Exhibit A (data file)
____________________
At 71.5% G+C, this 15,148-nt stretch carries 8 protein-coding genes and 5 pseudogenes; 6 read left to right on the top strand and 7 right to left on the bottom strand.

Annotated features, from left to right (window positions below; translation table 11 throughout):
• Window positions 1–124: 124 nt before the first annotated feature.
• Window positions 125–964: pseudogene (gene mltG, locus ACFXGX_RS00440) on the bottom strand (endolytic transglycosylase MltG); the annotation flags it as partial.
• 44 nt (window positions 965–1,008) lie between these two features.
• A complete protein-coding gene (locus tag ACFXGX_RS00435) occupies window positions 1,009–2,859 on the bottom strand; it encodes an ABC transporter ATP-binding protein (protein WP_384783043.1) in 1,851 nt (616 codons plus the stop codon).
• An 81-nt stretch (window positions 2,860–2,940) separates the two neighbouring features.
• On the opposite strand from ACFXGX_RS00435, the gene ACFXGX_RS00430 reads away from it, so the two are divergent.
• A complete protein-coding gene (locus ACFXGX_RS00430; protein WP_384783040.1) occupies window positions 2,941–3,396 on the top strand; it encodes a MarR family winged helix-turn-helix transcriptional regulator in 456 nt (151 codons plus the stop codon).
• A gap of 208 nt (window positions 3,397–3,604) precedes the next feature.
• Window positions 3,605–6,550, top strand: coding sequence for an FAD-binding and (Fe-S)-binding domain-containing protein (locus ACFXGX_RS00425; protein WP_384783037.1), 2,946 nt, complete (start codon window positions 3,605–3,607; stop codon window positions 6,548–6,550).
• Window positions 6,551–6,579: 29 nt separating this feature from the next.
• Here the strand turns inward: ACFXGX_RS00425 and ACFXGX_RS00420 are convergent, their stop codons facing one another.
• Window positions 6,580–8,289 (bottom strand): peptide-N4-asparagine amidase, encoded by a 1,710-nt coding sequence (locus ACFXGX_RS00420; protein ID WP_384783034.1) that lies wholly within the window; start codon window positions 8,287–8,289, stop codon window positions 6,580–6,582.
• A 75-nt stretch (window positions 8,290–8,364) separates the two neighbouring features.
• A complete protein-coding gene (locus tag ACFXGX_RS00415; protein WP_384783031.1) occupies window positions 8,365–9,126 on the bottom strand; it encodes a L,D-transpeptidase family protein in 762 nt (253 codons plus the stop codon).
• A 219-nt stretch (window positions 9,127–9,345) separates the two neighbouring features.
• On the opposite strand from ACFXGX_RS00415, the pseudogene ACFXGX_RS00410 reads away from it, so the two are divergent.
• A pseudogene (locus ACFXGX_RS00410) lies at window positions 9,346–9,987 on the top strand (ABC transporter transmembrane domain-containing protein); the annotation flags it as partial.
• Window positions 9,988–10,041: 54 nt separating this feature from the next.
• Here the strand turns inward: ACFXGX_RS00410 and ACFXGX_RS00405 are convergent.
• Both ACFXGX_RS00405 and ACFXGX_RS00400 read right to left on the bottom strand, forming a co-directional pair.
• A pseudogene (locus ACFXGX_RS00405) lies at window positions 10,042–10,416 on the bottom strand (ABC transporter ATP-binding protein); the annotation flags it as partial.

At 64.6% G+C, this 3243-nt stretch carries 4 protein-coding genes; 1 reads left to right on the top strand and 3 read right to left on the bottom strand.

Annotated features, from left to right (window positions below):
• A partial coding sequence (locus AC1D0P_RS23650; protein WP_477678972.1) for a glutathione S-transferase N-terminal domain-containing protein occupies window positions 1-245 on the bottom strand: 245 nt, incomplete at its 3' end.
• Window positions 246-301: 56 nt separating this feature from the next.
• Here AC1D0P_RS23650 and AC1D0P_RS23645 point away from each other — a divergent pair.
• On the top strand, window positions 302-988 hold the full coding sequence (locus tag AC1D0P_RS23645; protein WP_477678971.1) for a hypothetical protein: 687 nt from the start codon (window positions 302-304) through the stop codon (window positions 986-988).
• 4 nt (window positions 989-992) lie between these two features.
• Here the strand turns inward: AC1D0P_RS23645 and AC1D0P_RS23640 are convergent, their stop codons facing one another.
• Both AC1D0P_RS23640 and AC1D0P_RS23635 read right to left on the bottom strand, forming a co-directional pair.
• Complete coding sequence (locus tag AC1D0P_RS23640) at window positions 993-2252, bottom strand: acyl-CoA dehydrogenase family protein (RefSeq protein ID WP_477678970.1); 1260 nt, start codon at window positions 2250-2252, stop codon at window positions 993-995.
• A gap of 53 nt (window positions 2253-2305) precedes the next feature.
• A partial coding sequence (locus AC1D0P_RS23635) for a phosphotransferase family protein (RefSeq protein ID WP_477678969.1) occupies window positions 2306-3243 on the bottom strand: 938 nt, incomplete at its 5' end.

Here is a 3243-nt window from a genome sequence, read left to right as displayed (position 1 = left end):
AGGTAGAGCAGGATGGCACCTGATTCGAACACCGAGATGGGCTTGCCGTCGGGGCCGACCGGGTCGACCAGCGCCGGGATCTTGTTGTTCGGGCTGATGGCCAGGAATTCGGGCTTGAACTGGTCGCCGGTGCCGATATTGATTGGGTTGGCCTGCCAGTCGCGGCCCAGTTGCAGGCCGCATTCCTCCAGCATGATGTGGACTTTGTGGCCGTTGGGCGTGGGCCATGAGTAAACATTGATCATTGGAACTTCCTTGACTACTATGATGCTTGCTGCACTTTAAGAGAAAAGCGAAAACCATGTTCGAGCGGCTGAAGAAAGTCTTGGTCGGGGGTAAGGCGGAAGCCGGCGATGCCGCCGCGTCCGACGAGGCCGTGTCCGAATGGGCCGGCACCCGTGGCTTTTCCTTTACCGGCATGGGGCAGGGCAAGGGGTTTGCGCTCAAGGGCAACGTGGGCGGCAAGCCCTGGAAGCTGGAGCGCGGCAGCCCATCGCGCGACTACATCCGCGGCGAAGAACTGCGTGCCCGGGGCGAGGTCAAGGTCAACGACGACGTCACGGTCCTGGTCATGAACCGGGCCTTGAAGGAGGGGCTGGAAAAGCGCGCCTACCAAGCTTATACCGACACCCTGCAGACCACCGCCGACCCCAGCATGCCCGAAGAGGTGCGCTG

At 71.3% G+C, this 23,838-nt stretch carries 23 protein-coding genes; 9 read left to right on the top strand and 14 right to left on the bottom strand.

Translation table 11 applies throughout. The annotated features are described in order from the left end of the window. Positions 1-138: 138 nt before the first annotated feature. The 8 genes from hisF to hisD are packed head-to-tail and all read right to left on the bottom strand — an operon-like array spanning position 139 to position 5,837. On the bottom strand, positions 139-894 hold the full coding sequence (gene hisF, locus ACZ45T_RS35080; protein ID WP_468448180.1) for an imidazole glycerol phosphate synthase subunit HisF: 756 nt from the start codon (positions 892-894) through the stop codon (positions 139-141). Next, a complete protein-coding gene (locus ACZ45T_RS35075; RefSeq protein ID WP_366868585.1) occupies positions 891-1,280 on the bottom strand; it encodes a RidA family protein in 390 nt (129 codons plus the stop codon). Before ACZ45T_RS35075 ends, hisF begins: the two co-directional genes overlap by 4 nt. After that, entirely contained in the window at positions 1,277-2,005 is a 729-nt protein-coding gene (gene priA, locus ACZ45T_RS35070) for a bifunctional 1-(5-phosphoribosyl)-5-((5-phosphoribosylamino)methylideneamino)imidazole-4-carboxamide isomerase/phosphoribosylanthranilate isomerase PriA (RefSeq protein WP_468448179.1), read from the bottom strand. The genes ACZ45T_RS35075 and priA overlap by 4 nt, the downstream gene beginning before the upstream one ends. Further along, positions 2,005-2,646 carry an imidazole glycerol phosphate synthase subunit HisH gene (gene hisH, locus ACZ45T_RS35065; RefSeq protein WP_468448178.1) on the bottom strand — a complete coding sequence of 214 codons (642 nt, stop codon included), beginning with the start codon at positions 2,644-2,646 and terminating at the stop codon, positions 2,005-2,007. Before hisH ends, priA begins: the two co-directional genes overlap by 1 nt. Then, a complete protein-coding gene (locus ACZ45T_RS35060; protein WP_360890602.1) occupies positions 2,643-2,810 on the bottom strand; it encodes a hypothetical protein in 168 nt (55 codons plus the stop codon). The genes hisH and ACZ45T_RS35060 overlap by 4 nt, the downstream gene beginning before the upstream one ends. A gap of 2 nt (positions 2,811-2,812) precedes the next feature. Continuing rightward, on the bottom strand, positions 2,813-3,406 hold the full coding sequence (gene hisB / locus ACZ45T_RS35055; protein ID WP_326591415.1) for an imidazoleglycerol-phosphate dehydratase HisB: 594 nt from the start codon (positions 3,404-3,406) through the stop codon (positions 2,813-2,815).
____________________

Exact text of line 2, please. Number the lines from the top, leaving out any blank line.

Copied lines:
Annotated features, from left to right (window positions below; translation table 11 throughout):